Theme: “Tell me, what is it you plan to do with your one wild and precious life?”
A few months ago someone asked me what I plan to do with my life. Trying to be mysterious, I told him that I plan to “live”. It could’ve been my need to be philosophic and ambiguous, but I was pretty convinced this was my answer.
A few weeks later the same person asked me this question again. This time I gave him an hour’s worth of my dreams, passions, inspirations, and plans for my vast and unknown future. When I ran out of breath and words, he asked me: “Why didn’t you just say this at first?”.
Though I was taken aback, he made a very good point: why didn’t I just say this at first? Did I use the ambiguous answer of “live” to avoid talking about the future? Was I scared of making plans? Of having those plans fail?
What am I scared of?
Last night, I had a bit of a “beginning of the semester crisis”. I realized that the classes I was taking and the major I was pursuing, weren’t really what I wanted. I ended the night lying flat on the table in the middle of the lounge while my friends watched “the Parent Trap” and I felt trapped.
As college students, it’s easy to feel like we stand on the edge of a cliff with the sole task of finding our way down. One misstep and we will tumble over the edge, leaving any hope of success among the falling rocks. We lean over the edge, wishing we could glimpse the bottom or that someone would lend us a parachute.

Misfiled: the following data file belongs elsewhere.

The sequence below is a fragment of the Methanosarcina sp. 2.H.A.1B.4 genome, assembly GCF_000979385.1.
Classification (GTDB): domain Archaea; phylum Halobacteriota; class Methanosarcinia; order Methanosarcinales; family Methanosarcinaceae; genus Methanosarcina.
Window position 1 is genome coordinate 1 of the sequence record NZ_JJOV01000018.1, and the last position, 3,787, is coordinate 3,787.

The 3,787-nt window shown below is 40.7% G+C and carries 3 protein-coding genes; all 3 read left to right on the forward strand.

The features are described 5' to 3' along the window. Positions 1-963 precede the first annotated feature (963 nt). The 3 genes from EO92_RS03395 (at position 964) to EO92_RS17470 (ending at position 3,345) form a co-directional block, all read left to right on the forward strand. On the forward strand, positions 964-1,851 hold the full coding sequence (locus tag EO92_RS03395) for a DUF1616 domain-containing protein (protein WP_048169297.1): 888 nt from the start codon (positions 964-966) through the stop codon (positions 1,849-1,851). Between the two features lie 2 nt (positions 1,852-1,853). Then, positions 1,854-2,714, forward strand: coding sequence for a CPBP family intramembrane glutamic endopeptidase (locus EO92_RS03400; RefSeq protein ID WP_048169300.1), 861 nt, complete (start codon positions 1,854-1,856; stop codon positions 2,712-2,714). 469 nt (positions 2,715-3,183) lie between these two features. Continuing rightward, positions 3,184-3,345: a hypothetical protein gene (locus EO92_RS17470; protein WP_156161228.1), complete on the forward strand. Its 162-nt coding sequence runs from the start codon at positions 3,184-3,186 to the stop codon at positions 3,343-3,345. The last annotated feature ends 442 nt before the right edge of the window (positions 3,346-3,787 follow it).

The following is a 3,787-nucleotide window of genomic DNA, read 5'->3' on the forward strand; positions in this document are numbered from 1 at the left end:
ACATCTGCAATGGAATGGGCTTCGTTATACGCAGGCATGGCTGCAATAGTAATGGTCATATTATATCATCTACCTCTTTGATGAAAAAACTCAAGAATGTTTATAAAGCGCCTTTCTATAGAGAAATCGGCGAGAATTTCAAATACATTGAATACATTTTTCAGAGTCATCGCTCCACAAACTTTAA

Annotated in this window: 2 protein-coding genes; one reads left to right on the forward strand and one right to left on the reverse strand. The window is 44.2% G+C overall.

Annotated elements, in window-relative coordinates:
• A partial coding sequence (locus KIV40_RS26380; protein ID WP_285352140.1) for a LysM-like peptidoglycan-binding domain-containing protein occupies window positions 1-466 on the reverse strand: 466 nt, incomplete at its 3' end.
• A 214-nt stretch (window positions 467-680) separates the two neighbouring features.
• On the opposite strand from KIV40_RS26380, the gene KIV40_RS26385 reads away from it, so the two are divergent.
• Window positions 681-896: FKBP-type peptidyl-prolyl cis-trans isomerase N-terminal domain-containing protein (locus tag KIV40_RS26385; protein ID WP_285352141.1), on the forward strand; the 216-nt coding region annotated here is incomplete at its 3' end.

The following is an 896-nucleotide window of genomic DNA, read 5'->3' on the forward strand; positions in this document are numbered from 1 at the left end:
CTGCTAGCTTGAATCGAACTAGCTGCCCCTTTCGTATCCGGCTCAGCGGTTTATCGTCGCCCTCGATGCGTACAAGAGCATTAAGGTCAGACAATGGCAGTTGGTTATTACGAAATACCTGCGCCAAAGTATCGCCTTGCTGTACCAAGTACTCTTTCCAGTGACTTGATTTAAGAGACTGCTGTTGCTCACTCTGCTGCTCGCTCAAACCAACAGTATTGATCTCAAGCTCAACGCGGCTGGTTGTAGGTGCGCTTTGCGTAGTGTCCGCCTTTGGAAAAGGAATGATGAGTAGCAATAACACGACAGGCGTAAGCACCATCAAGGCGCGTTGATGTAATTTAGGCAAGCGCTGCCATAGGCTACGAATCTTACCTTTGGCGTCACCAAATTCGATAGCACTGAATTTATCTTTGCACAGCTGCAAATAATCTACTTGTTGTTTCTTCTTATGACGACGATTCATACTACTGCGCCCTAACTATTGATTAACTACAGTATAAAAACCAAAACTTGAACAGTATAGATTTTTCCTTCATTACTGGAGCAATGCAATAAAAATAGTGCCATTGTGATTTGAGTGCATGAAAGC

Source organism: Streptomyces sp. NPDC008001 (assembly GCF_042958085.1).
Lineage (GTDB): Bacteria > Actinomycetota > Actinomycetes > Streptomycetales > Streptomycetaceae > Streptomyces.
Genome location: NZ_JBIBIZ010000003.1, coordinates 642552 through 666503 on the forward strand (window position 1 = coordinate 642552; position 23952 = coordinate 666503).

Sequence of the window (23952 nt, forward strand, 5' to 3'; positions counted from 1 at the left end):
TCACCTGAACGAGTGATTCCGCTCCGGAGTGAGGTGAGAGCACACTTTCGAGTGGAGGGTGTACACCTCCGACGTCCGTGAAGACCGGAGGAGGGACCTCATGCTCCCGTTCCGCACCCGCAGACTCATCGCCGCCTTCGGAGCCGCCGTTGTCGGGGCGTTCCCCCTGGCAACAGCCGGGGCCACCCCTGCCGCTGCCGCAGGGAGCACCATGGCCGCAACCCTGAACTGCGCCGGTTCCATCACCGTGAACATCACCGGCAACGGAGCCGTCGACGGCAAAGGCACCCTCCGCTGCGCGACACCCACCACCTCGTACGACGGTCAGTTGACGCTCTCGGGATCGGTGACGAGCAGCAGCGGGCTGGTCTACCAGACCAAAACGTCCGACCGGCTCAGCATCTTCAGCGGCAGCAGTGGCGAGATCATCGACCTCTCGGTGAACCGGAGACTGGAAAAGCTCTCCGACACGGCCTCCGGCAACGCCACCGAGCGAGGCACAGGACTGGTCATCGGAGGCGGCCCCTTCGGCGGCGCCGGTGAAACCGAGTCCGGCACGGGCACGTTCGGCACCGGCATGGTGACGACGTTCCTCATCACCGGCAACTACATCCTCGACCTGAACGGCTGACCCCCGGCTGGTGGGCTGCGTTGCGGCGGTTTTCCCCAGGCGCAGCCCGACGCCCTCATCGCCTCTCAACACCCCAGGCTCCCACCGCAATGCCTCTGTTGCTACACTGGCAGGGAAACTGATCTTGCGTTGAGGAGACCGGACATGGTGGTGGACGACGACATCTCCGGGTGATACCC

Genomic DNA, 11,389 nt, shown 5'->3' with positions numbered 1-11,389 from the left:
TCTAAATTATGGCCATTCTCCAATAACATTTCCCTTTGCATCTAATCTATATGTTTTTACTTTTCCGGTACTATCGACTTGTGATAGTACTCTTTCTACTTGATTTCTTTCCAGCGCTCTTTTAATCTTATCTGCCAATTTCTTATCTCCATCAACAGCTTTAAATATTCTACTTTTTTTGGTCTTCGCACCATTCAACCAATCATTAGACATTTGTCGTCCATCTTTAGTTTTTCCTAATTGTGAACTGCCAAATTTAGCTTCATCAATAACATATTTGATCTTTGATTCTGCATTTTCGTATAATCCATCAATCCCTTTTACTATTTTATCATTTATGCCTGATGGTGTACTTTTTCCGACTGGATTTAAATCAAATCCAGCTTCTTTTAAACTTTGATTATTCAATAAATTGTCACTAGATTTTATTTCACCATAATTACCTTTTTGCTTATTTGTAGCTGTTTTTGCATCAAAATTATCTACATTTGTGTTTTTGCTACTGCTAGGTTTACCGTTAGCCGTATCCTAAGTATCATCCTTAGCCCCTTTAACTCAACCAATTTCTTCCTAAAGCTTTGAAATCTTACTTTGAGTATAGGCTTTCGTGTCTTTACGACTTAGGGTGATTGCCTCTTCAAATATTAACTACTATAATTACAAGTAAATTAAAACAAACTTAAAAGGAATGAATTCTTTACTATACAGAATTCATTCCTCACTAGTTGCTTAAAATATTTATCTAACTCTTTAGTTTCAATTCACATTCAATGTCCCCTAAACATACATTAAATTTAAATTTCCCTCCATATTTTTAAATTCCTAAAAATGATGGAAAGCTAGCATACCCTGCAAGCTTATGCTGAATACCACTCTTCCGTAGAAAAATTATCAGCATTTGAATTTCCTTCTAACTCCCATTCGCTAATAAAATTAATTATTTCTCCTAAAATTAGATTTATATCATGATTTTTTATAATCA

“Tell me, what is it you plan to do with your one wild and precious life?”
This line resonates not because of the question it asks but the statement it makes: My one wild and precious life.
Yes, we do stand on the cliff’s edge, but it’s not the fear of falling that keeps us there—it’s our vicious will to live. We get one, and only one, life and it is our choice how wild and precious we make it. The classes we take, the majors we choose, the jobs we get, the people we meet, the decisions we make all become part that parachute we previously asked for.
We will remain on that cliff’s edge with our dreams, passions, inspirations, and plans strapped to our back until we decide to take that step forward into our vast and unknown future. There is no need to feel like somehow we aren’t living ‘right’ or we are doing something ‘wrong’ if we stay on the edge. And though it’s cheesy, psuedo-philosophic, and completely ambiguous—if you asked me what it is I plan to do with my life, I will still always answer live.
Unanswerable question: what is it you plan to do with your one wild and precious life?”